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Hurricanes Hurting Endangered Species
Hurricanes Dennis and Katrina and two tropical storms have put the habitats of endangered species at risk.
By Tiffany Chaparro

Loggerhead Sea Turtle Hatchling
Loggerhead Sea Turtle Hatchling
(Photo: U.S. Fish & Wildlife Service)
Hurricanes Dennis and Katrina and two tropical storms have damaged the shrinking habitats of threatened and endangered species along the Gulf Coast. The two species most affected by the storms have been the Alabama beach mouse and sea turtles.

Damage to vegetation may also affect migrating neo tropical birds that are now beginning to fly south to the Yucatan Peninsula in Mexico. They rely on the Fort Morgan peninsula in Alabama for food while flying south, according to Jereme Phillips, a wildlife biologist at the Bon Secour National wildlife Refuge on the Fort Morgan peninsula.

"They've survived hurricanes and these species have persisted for thousands of years," Philips said. "It's when you combine a hurricane or drought with habitat loss that the cumulative effects on these species can be devastating."

Unfortunately, the recent storms only added to the damage from last September's Hurricane Ivan. The storms damaged sea turtle nests across Alabama's Gulf Coast, destroying about 30 nests, according to a volunteer group that monitors sea turtle activity on the state's beaches.

Because the storms came early this year, they hit after the start of sea turtle nesting season in May but before many eggs had time to hatch. As a result, only six nests hatched naturally along the Alabama Gulf Coast, according to Kelly Reetz, a Gulf State Park naturalist. But there is still a possibility that other nests could hatch too in Orange Beach.

"Even though that sounds really, really bad, we're happy we got that many," Reetz said.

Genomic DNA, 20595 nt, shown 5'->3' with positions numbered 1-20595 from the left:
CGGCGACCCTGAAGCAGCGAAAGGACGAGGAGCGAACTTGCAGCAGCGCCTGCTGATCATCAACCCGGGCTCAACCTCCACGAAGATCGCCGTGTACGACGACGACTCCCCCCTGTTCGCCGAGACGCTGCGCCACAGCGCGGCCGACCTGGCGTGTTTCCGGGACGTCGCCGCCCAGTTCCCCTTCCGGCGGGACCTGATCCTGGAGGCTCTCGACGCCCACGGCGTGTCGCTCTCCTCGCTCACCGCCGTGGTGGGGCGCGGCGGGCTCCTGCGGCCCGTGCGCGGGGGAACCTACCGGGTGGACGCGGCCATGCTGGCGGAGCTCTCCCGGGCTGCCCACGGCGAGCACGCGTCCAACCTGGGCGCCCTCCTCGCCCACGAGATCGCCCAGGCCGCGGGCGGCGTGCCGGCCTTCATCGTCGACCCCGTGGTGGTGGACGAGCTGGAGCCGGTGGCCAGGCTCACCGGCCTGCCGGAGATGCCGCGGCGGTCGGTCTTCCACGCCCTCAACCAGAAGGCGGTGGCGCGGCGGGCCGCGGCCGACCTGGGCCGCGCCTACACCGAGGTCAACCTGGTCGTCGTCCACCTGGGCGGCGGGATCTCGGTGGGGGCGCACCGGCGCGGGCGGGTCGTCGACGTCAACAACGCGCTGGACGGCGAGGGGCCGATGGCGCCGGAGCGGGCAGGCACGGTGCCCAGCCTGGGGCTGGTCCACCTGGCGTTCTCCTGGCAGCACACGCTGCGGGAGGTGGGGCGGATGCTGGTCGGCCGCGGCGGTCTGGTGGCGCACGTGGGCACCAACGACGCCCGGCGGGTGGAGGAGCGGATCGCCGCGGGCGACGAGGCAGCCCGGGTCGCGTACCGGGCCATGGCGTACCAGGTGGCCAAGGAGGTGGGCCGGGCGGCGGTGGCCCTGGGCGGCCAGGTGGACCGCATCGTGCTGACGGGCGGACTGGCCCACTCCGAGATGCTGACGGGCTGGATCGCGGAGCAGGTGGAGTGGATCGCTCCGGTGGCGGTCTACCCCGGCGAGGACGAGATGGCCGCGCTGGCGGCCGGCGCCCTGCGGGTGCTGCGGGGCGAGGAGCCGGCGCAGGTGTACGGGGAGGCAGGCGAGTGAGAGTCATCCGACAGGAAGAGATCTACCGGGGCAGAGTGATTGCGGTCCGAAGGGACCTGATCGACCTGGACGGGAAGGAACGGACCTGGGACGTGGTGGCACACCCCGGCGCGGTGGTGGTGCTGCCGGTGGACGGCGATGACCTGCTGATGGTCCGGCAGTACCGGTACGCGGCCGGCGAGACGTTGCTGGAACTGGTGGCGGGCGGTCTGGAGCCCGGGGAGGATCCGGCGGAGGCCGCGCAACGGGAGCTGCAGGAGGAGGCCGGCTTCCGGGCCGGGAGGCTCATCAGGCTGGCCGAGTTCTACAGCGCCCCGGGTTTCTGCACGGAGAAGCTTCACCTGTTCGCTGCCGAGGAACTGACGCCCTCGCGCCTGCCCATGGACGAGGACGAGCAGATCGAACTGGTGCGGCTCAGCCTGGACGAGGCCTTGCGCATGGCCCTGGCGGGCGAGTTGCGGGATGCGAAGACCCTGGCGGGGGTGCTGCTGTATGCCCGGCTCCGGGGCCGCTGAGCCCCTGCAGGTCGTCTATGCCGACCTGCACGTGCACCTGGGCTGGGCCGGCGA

There was also a seventh nest that was in the process of hatching and was dug up before Hurricane Katrina made landfall. Reetz said she and another volunteer found dozens of baby turtles. Some of the baby turtles still had their yolk sacks attached and others were still breaking from their eggs. So the entire nest, 55 babies, was put into a five-gallon bucket and then released into the Gulf two days after the storm, according to Reetz.

But according to Philips, the Alabama beach mouse may have the toughest time surviving. The three-inch mouse usually lives in the first and second lines of dunes among sea oats and seashore elder plants, but these were basically destroyed by the storm.

The mouse also lives in the hilly third line dunes. The third line dunes usually endure storms better because of the roots of live oaks and woody scrubs. But salt spray has killed much of the plants in those habitats, hurting the food supply.

Fish & Wildlife officials are planning to plant sea oats, beach morning glory, and seashore elder across the wildlife refuge's five miles of beach this spring to help regrowth of the surfside dunes. Until then biologist are scanning the remaining dunes for likely beach mouse habitats and leaving seeds among patches of plants where the beach mouse's footprints appear. U.S. District court Judge Michael Moore has also ordered the Federal Emergency Management Agency to stop issuing flood insurance for new development in areas populated by endangered species in the Florida Keys to keep their habitat for other endangered species free of human interference.